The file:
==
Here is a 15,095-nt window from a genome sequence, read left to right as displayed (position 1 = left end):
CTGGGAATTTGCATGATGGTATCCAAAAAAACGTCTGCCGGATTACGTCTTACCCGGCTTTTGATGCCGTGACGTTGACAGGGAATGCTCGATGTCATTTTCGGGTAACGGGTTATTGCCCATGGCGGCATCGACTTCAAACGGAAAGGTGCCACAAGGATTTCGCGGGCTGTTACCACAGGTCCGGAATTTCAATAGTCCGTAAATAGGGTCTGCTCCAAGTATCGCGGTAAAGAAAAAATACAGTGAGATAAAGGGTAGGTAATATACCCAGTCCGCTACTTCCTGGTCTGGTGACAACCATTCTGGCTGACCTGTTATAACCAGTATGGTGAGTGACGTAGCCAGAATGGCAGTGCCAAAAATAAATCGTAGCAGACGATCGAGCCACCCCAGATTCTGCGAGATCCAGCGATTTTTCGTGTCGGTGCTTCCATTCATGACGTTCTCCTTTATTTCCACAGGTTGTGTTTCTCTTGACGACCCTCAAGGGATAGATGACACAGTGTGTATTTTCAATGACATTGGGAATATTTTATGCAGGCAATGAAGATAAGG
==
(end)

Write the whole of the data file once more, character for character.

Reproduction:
Here is a 15,095-nt window from a genome sequence, read left to right as displayed (position 1 = left end):
CTGGGAATTTGCATGATGGTATCCAAAAAAACGTCTGCCGGATTACGTCTTACCCGGCTTTTGATGCCGTGACGTTGACAGGGAATGCTCGATGTCATTTTCGGGTAACGGGTTATTGCCCATGGCGGCATCGACTTCAAACGGAAAGGTGCCACAAGGATTTCGCGGGCTGTTACCACAGGTCCGGAATTTCAATAGTCCGTAAATAGGGTCTGCTCCAAGTATCGCGGTAAAGAAAAAATACAGTGAGATAAAGGGTAGGTAATATACCCAGTCCGCTACTTCCTGGTCTGGTGACAACCATTCTGGCTGACCTGTTATAACCAGTATGGTGAGTGACGTAGCCAGAATGGCAGTGCCAAAAATAAATCGTAGCAGACGATCGAGCCACCCCAGATTCTGCGAGATCCAGCGATTTTTCGTGTCGGTGCTTCCATTCATGACGTTCTCCTTTATTTCCACAGGTTGTGTTTCTCTTGACGACCCTCAAGGGATAGATGACACAGTGTGTATTTTCAATGACATTGGGAATATTTTATGCAGGCAATGAAGATAAGG